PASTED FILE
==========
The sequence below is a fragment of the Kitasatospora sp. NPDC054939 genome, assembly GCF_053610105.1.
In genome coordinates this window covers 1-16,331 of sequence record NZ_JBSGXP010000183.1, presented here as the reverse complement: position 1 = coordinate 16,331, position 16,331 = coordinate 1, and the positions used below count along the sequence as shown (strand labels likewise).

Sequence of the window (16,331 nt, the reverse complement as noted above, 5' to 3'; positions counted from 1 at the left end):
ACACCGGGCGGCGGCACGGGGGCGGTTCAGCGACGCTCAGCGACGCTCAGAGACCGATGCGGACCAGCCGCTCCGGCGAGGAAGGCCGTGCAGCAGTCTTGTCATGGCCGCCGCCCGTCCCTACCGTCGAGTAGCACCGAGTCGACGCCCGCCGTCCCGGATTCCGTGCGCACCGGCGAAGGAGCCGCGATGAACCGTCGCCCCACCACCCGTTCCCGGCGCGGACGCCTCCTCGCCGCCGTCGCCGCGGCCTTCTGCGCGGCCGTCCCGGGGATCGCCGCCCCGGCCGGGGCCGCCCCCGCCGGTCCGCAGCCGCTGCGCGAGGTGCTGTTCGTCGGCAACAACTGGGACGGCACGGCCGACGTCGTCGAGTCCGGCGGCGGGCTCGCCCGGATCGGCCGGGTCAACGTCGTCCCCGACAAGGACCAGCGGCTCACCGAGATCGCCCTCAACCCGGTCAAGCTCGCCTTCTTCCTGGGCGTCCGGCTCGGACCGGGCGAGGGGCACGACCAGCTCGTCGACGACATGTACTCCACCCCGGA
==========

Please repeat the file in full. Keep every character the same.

The sequence below is a fragment of the Kitasatospora sp. NPDC054939 genome, assembly GCF_053610105.1.
In genome coordinates this window covers 1-16,331 of sequence record NZ_JBSGXP010000183.1, presented here as the reverse complement: position 1 = coordinate 16,331, position 16,331 = coordinate 1, and the positions used below count along the sequence as shown (strand labels likewise).

Sequence of the window (16,331 nt, the reverse complement as noted above, 5' to 3'; positions counted from 1 at the left end):
ACACCGGGCGGCGGCACGGGGGCGGTTCAGCGACGCTCAGCGACGCTCAGAGACCGATGCGGACCAGCCGCTCCGGCGAGGAAGGCCGTGCAGCAGTCTTGTCATGGCCGCCGCCCGTCCCTACCGTCGAGTAGCACCGAGTCGACGCCCGCCGTCCCGGATTCCGTGCGCACCGGCGAAGGAGCCGCGATGAACCGTCGCCCCACCACCCGTTCCCGGCGCGGACGCCTCCTCGCCGCCGTCGCCGCGGCCTTCTGCGCGGCCGTCCCGGGGATCGCCGCCCCGGCCGGGGCCGCCCCCGCCGGTCCGCAGCCGCTGCGCGAGGTGCTGTTCGTCGGCAACAACTGGGACGGCACGGCCGACGTCGTCGAGTCCGGCGGCGGGCTCGCCCGGATCGGCCGGGTCAACGTCGTCCCCGACAAGGACCAGCGGCTCACCGAGATCGCCCTCAACCCGGTCAAGCTCGCCTTCTTCCTGGGCGTCCGGCTCGGACCGGGCGAGGGGCACGACCAGCTCGTCGACGACATGTACTCCACCCCGGA